Command Center Design and Planning

"One size does not fit all."

Whether a command center on a local, regional, national or global level; whether a command center for public safety, campus or building; and regardless of the range of functions the command center must perform, truly, one size does not fit all. 

Discussing the considerations, tools and ideas that will create a more efficient command center were Daniel O’Neill, Senior Vice President of TSG Solutions; Roger Rueda PSP, Vice President, Risk Management, TSG Solutions, Inc.; and Kevin Tuohey, Executive Director, Research Compliance, Boston University, as they participated in a forum during the ISC West Premier Education Series (SM) at the Sands Convention Center in Las Vegas. 

O’Neill began by stating that ample space is desirable in a command center, but it is not the only goal of a design plan. In fact, sometimes a smaller, not larger, command center does a more efficient job. Technology has now created smaller monitors that deliver clear images and text so bulky monitors are no longer the necessity they once may have been.  Efficient use of space, rather than more space, can be a beneficial consideration in command center design. 

Operators in the command center should be at the room’s front, with the supervisor in the back, he recommended. Hydraulic chairs and tables will make it easier for personnel to stand or sit during their work. Ergonomic furniture and accessories enhance comfort—something vital to the long hours personnel spend in the command center. 

O’Neill also recommended battery backup for electrical equipment, sufficient generator capacity, CCTV, intrusion detection, a radio system, building automation, a fire alarm system, and easy access to news, weather and travel conditions. Round out the room with such communications as faxes, phones and e-mail access, some of which linked to different area codes, he said, in the event one region’s area code is adversely affected by an emergency. Information, and ease of input of that information into the command center, should be the goal, he said.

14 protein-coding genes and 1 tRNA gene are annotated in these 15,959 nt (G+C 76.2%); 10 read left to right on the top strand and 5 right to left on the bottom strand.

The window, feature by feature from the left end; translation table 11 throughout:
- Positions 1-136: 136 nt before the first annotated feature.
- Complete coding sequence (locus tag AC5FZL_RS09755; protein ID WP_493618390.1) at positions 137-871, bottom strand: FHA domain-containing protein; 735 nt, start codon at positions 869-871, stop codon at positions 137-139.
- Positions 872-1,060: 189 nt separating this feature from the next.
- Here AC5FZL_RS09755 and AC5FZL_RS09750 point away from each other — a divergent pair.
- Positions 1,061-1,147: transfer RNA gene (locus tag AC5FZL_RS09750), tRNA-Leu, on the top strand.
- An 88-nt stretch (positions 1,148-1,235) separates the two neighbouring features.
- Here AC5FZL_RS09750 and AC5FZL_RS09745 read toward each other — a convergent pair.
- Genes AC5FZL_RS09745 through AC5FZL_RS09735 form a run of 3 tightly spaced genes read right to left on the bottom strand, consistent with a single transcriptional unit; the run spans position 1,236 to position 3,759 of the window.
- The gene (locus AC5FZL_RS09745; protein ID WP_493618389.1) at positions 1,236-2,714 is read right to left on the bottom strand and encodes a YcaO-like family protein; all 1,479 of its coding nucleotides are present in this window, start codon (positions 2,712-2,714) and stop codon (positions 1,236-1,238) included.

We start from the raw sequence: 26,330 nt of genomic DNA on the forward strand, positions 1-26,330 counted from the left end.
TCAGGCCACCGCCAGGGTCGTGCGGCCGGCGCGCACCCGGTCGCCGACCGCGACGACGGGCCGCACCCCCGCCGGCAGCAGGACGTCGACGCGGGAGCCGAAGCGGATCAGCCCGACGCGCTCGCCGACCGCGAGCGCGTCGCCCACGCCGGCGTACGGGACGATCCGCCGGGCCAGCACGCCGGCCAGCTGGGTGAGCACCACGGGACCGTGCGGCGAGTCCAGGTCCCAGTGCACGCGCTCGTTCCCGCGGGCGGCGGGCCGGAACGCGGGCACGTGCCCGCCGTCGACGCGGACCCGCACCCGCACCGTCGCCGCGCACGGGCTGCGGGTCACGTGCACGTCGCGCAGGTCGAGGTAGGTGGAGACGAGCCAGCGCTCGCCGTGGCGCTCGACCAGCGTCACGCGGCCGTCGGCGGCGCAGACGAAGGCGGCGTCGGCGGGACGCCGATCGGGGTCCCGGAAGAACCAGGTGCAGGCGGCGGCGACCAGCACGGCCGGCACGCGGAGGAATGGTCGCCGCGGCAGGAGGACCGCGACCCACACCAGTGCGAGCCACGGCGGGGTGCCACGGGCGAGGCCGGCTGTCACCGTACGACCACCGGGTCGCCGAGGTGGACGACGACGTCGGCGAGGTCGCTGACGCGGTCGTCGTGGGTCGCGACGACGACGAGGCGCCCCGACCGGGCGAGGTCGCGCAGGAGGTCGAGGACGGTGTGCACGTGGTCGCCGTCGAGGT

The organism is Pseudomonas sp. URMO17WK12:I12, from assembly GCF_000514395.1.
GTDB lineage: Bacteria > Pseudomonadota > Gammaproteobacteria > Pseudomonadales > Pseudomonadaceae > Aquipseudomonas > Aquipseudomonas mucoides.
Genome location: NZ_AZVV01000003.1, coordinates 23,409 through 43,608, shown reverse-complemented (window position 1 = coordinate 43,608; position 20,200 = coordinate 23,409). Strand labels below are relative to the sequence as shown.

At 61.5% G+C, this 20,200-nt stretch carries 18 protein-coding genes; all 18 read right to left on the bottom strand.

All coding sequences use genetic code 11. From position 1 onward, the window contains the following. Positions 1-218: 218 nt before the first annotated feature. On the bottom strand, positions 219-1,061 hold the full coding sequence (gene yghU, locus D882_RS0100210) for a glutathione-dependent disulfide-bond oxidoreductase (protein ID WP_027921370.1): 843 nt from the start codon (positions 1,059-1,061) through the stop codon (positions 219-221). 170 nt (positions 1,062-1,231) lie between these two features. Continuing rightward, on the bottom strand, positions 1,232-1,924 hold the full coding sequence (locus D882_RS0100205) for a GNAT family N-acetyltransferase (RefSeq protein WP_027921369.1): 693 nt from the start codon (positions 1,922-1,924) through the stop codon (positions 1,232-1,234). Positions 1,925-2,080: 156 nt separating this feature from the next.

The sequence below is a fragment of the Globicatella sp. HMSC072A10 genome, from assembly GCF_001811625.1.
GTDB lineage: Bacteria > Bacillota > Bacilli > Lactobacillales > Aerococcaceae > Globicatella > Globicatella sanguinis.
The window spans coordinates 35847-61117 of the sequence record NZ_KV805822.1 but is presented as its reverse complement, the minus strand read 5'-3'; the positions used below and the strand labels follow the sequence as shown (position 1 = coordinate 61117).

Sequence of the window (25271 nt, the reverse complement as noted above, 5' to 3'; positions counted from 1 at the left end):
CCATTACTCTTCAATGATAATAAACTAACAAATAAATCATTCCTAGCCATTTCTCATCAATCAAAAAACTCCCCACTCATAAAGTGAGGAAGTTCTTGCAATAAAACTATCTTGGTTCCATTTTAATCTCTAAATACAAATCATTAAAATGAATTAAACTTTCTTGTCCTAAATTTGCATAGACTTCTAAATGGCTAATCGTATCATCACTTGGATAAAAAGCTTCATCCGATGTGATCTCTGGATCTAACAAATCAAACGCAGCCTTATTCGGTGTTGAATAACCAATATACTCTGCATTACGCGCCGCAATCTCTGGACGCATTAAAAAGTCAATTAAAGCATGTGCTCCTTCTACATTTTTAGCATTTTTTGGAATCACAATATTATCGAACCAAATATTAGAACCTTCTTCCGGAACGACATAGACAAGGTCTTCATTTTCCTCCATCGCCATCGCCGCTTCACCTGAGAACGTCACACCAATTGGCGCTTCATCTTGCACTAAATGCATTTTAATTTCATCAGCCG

Roger Rueda added that another version of “input” is also needed—that of the people who will work in and supervise the upfitted or new command center. He recommended the design process involve a project team of public safety managers, the architect, a civil engineer, a structural engineer, and some of the personnel for whom the command center will be the “workplace.”

And because those personnel will be there, it is necessary to include planning and design for fire safety, physical protection, life saving, electrical safety and the information technology needed to support and operate all the functions that will or could occur within the command center.

Do a thorough risk assessment, Rueda stated. There is no “standard” that will apply to every setting. Know what the critical mission(s) will be for the command center and what those missions will bring to the organization as a whole. That leads to the items that must be considered in the design and planning, but Rueda stated, “Each facility is case by case.”

Analyze the expected peak activity of the command center. Know what call volumes can be anticipated, based on the historical data and observations of command center personnel. Calculate the peak operator workload and the number of operators required during peak daily, weekly and seasonal activity. Take that number and add at least one more, Rueda said. Provide workspace for the personnel, plus at least one more, to support the highest peak activity.  

Having personnel to handle the minimal level of activity keeps things operational, but if a major incident occurs, there might not even be an extra phone line for calls. Personnel could easily be overwhelmed. Freeze-up of some communications or equipment could occur. For these possible eventualities, Rueda said plan a “cushion” of response capacity because the command center is not just a centralized space, but an event coordination center. He added that it is necessary to have, each year, one or two full drills with command center personnel and others involved.  

Define the subsystems to be monitored, the media display monitoring needed, and the display capabilities (continuous display or spot display). Then determine the space allocation needed, plus room for additions, Rueda emphasized. The basis of the design elements is “unique” to the facility, Rueda said. What works in one situation might not work in another so be specific to the needs of the individual command center. Remember to include building code, UL, FEMA and other requirements / recommendations for safety.